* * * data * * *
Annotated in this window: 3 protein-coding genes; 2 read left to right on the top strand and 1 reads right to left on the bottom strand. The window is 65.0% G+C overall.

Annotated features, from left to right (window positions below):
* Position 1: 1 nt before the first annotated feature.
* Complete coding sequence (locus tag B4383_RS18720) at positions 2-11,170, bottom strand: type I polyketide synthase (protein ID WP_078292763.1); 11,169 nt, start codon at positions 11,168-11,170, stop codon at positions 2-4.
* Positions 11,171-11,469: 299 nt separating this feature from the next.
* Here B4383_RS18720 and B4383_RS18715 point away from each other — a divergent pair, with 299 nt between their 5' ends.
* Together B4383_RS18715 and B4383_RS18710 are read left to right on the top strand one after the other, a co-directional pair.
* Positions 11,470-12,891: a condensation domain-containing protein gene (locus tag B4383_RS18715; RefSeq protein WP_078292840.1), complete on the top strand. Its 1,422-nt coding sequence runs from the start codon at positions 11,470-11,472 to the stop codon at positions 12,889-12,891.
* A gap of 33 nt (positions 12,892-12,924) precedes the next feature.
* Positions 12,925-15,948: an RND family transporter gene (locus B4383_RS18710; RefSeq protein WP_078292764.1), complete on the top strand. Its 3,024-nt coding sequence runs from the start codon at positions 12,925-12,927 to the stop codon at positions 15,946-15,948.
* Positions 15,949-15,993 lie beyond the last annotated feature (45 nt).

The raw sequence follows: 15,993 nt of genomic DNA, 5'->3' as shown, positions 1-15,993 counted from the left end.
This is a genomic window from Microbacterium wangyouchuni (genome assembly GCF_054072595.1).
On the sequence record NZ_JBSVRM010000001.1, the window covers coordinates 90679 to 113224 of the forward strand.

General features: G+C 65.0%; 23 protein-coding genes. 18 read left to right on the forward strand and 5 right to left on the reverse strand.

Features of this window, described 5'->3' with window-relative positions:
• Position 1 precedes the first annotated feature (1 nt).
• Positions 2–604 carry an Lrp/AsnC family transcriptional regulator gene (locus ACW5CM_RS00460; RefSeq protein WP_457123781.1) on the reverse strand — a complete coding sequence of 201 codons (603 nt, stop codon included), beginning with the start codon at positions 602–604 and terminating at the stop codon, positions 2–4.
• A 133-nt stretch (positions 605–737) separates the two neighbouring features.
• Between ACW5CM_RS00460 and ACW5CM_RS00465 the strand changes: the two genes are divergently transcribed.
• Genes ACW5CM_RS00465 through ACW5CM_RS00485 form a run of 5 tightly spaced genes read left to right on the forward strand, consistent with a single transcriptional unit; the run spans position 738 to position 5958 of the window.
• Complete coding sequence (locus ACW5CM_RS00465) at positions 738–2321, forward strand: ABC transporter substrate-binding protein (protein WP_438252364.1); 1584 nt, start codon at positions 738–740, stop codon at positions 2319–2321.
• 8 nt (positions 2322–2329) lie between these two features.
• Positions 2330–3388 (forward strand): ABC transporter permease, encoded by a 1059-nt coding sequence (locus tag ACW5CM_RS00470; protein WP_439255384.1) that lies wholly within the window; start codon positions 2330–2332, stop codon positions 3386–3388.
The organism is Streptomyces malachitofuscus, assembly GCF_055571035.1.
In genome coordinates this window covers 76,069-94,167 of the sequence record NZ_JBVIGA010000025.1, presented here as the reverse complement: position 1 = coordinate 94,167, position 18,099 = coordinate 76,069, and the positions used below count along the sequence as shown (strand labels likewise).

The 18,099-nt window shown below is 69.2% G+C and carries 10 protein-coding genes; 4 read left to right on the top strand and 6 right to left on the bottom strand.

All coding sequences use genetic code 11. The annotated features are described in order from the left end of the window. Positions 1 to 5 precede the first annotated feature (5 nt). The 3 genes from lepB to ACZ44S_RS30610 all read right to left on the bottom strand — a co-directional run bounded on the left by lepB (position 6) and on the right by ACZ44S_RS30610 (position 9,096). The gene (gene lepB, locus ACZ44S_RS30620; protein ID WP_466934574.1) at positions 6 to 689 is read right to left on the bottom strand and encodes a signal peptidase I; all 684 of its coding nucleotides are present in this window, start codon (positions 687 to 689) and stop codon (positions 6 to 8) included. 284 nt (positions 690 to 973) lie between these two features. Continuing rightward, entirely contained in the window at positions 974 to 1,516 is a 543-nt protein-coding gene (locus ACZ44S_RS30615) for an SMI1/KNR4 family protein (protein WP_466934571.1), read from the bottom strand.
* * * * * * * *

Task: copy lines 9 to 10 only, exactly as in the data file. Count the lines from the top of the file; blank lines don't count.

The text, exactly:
* A gap of 33 nt (positions 12,892-12,924) precedes the next feature.
* Positions 12,925-15,948: an RND family transporter gene (locus B4383_RS18710; RefSeq protein WP_078292764.1), complete on the top strand. Its 3,024-nt coding sequence runs from the start codon at positions 12,925-12,927 to the stop codon at positions 15,946-15,948.